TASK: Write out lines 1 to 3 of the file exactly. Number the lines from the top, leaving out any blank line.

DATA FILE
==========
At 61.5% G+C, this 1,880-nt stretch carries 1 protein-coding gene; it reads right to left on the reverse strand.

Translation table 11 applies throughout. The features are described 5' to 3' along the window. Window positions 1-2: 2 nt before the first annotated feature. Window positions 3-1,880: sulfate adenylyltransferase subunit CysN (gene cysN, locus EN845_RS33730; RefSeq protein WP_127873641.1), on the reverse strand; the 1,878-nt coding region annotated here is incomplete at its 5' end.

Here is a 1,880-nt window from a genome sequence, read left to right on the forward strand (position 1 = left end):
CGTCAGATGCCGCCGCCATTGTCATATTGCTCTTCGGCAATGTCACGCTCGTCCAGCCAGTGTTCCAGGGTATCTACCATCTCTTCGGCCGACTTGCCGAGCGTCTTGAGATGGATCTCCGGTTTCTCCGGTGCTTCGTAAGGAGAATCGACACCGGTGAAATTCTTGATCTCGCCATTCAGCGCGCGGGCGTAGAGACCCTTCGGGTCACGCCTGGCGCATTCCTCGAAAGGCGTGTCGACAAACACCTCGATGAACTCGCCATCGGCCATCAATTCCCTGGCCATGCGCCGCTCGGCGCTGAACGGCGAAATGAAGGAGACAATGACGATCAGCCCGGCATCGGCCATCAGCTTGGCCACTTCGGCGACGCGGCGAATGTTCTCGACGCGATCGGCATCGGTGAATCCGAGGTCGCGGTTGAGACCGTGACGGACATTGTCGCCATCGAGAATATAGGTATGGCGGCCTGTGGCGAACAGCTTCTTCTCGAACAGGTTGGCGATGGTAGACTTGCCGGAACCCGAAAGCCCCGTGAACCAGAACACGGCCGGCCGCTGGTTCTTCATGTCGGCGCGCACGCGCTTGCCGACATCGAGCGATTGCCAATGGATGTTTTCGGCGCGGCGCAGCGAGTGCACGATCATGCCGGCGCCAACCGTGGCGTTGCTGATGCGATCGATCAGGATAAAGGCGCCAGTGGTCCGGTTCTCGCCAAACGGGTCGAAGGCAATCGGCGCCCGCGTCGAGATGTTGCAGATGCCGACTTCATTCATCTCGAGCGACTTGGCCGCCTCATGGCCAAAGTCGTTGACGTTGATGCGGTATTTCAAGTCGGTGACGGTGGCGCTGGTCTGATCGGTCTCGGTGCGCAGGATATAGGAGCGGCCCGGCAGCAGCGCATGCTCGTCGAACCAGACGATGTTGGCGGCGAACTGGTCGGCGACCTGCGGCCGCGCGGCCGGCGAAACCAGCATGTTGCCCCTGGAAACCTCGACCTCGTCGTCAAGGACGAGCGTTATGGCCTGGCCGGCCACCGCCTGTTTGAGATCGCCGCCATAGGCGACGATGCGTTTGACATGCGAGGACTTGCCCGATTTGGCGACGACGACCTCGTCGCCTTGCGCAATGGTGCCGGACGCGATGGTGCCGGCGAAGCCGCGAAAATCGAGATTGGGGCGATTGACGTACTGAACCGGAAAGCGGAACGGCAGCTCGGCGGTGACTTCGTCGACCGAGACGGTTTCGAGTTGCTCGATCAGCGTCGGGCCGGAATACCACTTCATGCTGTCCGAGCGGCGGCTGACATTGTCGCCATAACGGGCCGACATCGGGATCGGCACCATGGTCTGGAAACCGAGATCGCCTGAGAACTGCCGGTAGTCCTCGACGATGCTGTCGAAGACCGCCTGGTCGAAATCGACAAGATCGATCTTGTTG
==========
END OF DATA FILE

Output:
At 61.5% G+C, this 1,880-nt stretch carries 1 protein-coding gene; it reads right to left on the reverse strand.

Translation table 11 applies throughout. The features are described 5' to 3' along the window. Window positions 1-2: 2 nt before the first annotated feature. Window positions 3-1,880: sulfate adenylyltransferase subunit CysN (gene cysN, locus EN845_RS33730; RefSeq protein WP_127873641.1), on the reverse strand; the 1,878-nt coding region annotated here is incomplete at its 5' end.

Here is a 1,880-nt window from a genome sequence, read left to right on the forward strand (position 1 = left end):